Curved TVs are designed to give your living room an even more immersive experience and are also reasonably priced. The thing is, only the best seat in the house enjoys this "extra dip," and it's nothing special anyway.
Curved televisions have limited viewing angles
A bent TV can look good when it's on a showroom floor half a meter from your face. But what happens if you take it home and put it on the wall? In the end, you have a TV with extremely limited viewing angles.
Okay, let's not talk around the bush. At the end you have a view – directly opposite the TV. If you are sitting in another part of your living room, looking at your vaulted TV from the kitchen or bowing to Popcor n then you'll have a crappy view.
There are several ways to fix this problem. For one thing, you can stay away from your TV as your viewing angle widens as you get closer. You can also use a rotatable bracket for your curved TV and rotate it to use a different chair or couch.
Or you can just use a flat screen TV. If you disapprove of these issues, crooked televisions have another big problem: they're bad for your friendships.
Where do your friends or family sit?
Okay, enough of you. What about your friends? Curved TVs make group TV sessions almost impossible. You know, because you can not really pin more than two people in a tolerable viewing angle.
Most curved televisions are about 65 inches tall enough to be TV which is in your home or living room (they are also quite expensive). This transforms your living room from a social space into a self-indulgent TV room. It may not be a big problem if you live alone, but if you have no friends left (yes, me neither), you will encounter problems.
Of course, you could push your TV and furniture farther and farther apart. But this kind of overcoming nullifies the purpose of a curved display, does not it? Curved screens do not look really curved when you're six or seven feet away. And here, curved televisions somehow become funny. They are special only under certain circumstances.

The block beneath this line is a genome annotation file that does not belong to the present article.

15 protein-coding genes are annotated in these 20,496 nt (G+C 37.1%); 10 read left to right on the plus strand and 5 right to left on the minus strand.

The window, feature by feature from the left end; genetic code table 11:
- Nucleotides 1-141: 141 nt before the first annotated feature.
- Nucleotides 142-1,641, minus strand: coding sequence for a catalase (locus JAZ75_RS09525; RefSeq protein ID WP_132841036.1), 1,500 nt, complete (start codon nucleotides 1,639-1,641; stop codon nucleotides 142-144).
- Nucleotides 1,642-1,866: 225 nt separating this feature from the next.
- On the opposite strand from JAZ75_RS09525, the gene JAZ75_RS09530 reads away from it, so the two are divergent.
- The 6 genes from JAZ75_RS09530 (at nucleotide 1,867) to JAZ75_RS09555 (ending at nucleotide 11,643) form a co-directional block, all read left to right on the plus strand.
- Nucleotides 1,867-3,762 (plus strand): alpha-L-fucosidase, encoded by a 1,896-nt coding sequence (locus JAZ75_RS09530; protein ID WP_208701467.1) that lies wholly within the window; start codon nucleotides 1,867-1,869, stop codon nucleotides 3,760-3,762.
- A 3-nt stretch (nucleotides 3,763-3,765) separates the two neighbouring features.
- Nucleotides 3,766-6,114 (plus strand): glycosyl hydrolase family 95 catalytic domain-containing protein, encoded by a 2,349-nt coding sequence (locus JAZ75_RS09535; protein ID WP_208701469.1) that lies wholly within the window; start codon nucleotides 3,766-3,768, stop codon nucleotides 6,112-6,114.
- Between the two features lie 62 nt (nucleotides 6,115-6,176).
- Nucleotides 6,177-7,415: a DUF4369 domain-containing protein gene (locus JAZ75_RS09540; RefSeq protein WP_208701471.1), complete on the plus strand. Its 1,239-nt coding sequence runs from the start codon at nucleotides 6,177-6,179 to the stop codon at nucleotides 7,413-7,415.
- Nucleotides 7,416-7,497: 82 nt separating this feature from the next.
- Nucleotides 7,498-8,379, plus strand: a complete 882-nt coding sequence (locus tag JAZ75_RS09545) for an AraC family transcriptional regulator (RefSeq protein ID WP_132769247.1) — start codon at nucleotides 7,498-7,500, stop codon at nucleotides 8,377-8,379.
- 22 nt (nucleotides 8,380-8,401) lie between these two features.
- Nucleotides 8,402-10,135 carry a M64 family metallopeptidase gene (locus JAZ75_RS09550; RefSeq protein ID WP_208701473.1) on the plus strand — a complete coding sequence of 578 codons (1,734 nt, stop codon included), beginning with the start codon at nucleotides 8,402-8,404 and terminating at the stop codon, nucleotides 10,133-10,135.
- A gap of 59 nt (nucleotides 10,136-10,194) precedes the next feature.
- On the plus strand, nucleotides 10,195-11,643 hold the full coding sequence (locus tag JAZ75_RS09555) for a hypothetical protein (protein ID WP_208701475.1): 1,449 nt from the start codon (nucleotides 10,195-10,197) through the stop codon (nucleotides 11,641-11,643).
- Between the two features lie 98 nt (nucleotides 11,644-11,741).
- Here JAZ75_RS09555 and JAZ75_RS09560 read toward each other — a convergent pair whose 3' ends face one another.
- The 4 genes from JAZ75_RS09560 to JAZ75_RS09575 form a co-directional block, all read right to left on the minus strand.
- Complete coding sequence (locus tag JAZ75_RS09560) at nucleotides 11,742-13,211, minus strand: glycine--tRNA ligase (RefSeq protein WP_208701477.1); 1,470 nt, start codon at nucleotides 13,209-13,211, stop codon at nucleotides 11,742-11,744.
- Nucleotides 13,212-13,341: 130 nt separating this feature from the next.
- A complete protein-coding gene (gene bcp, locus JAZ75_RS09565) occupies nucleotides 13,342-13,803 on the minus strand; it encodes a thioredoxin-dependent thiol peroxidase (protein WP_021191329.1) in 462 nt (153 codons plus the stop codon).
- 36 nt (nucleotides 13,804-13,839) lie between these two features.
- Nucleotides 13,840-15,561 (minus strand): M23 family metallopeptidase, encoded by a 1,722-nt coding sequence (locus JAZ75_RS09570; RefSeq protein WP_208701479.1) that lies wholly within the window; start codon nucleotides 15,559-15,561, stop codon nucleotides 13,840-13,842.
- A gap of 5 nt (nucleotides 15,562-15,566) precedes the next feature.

Even with a great seat, curved TVs are nothing special.
TV Manufacturers Like It Promote curved TVs as a "super immersive" experience. And it's pretty easy to get that idea – especially because curved TVs in the Best Buy showroom look really cool. They're big, usually arranged on the floor (much closer to you than your TV home) and usually have some fantastic 4K UHD Roman screens (and this year's $ 550 price tags also seem to be pretty nice) , However, if you take one of these televisions home with you, you are not really in this controlled showroom environment, and there may be some problems.
First, there is the problem of distance. The "immersive" factor of curved televisions is based on the fact that the screen wraps around your eyesight when you stand one meter away from you. From the "correct" viewing angle and the normal distance (at least two meters), however, a curved display looks like a flat display. After a while, you can easily forget that you even see a curved TV (unless of course you have a bad seat).
And then there are the weird, strange problems. Curved displays have a slight "pincushion" effect where the material in the corner of the screen looks larger than the material in the center of the screen. (This Pincushion Effect also appears in cinemas, but is less conspicuous because the screen is huge.) These small issues come with a few small advantages (curved screens are less dazzling than flat screen televisions), but overall they are curved televisions not really much better than regular TV.
Many of these problems are due to the fact that televisions are large and are used in all sorts of social situations. If you're looking for an even more immersive viewing experience (but do not want a crooked TV to dominate the living room), you may want to throw a curved 4K screen onto your desk. They're designed for self-indulgence, and you should be close to them anyway. Besides, you do not have to worry about sharing.